“You nymphs just can’t keep your filthy hands off my husband, can you? You shall serve as an example to the others. I see Zeus has already done half the job for me, you fat, lumbering cow. You may live as such, with my blessing.”

Hera uttered a hex of some kind. Io flinched at a sharp pinch on her hindquarters.

“And that is my blessing,” Hera said. “This stinging gadfly shall be your constant companion, to remind you of your folly. Now, be gone.”

Io lumbered away, feeling the welt of the first sting swell as it pinched again.

Epilogue (from the Greek legends):

Io roamed the earth for many years, tormented by the stinging gad fly. At a particularly low point, nearly driven mad, she came across Prometheus, bound to a rock at the shores of the black sea. An eagle was forever eating out his liver — punishment from Zeus for giving man fire.

Despite his pain, Prometheus was kind to Io, assuring her that she wouldn’t remain a heifer forever. Someday she’d be transformed back to human and be part of the ancestry of a great hero, Hercules.

Eventually, Io did escape across the Ionian Sea to Egypt where Zeus transformed her back to human. Both the Ionian sea and the Bosporus are named after the legend of Io. (The Greek translation for Bosporus means cattle-passage, or cow passage, where Io crossed the strait before meeting up with Prometheus.)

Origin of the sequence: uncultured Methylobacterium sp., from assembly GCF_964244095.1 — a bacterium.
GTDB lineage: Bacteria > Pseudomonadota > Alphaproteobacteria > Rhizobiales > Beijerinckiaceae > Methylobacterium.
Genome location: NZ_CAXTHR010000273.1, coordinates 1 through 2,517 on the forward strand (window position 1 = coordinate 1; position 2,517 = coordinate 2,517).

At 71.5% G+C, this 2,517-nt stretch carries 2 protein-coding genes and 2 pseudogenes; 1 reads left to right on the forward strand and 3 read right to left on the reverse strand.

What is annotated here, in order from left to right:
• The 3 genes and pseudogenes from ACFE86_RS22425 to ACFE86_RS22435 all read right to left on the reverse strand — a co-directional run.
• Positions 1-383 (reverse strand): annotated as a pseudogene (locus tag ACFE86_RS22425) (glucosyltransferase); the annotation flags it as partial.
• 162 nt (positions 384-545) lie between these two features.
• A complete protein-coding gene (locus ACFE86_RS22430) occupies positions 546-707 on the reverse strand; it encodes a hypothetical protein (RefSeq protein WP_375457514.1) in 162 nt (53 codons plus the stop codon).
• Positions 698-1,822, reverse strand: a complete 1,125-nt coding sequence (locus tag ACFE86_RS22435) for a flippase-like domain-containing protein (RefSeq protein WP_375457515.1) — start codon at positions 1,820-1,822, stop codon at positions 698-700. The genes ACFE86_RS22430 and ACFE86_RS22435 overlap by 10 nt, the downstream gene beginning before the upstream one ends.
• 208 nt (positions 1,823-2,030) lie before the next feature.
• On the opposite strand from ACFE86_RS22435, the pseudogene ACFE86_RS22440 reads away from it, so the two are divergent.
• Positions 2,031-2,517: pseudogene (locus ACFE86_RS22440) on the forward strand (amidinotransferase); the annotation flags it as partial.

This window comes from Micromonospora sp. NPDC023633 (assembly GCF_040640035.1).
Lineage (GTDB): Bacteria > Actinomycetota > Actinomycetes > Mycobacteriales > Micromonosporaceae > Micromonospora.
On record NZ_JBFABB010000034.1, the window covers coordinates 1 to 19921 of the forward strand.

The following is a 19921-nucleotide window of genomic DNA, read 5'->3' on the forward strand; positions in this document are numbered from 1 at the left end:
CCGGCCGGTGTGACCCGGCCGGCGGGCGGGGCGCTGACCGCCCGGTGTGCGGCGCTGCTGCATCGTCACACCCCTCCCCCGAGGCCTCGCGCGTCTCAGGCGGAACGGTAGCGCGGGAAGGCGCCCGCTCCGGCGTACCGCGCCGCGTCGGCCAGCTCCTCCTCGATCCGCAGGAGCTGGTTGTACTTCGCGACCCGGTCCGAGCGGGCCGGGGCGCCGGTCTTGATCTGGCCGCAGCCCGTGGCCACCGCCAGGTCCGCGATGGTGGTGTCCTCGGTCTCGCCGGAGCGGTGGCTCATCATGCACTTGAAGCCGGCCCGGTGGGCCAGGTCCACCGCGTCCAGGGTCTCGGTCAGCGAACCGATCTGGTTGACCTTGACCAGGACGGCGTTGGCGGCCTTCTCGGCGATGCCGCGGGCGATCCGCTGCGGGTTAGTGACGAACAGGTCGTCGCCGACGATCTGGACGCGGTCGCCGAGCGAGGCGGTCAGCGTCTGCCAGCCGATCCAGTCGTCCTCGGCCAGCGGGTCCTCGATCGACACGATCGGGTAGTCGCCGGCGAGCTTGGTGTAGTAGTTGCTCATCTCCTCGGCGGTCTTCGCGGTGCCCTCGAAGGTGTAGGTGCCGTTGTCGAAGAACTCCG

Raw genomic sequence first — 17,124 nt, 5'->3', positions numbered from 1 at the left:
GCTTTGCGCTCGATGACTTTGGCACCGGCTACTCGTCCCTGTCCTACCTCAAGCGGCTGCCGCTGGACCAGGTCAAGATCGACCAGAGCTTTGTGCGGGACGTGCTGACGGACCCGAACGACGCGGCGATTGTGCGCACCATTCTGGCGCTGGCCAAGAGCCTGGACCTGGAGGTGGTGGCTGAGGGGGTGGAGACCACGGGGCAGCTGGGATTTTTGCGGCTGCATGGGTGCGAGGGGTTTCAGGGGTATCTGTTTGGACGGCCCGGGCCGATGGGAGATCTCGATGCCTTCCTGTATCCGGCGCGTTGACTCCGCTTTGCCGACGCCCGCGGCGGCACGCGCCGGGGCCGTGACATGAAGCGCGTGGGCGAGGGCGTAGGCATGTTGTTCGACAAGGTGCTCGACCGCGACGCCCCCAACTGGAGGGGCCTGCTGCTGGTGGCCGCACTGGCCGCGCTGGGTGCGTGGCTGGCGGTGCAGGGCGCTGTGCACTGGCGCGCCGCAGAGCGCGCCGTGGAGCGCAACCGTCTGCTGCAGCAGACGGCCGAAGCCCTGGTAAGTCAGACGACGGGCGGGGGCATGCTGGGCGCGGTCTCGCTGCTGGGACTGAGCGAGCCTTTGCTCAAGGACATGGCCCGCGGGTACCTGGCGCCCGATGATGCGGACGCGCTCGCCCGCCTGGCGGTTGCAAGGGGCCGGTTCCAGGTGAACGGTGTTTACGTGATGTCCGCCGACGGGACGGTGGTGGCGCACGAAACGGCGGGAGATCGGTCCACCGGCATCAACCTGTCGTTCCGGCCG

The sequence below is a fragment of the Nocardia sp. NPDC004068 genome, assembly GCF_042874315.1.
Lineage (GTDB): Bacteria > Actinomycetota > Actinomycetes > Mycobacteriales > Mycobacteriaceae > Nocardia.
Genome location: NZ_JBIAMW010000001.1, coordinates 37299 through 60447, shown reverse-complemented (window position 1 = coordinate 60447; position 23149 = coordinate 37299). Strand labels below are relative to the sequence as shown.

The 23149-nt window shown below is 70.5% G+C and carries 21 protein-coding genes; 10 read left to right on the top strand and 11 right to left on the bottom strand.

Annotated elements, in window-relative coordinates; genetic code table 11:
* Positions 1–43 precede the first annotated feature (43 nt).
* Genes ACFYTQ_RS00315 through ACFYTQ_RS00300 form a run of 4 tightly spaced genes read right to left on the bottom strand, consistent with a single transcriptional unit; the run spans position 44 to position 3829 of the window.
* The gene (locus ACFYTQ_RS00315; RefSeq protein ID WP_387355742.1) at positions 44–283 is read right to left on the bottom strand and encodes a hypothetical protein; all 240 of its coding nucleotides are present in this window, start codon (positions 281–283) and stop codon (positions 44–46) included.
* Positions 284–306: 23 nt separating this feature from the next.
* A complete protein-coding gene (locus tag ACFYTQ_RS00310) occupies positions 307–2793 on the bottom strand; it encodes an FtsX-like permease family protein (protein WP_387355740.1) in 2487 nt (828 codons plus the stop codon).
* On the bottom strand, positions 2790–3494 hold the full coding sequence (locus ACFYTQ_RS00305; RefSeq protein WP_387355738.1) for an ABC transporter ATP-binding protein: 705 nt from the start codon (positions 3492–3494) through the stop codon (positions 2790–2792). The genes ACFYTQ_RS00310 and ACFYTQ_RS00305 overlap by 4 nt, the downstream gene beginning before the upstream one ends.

Athena and Zeus Backstory

In The Medusa Legacy, my debut thriller series, I weave a modern-day tale into some popular Greek myth. Below, I have provided some backstory relevant to the first two books — alternating between Zeus’ and Athena’s point of view.


Upon hearing that one of his offspring with Metis, Goddess of Wisdom, would rule the heavens, Zeus was more than a little worried. That was his job and he wasn’t near ready to relinquish it. He’d worked hard to attain his new position as king of the Gods, ruler of the heavens, and God of Justice. And he knew all too well what it took to get there.

He felt no guilt, wresting Titan rule from his father’s hands. Cronus needed to be knocked from his throne. Out with the Titans, in with the Olympians.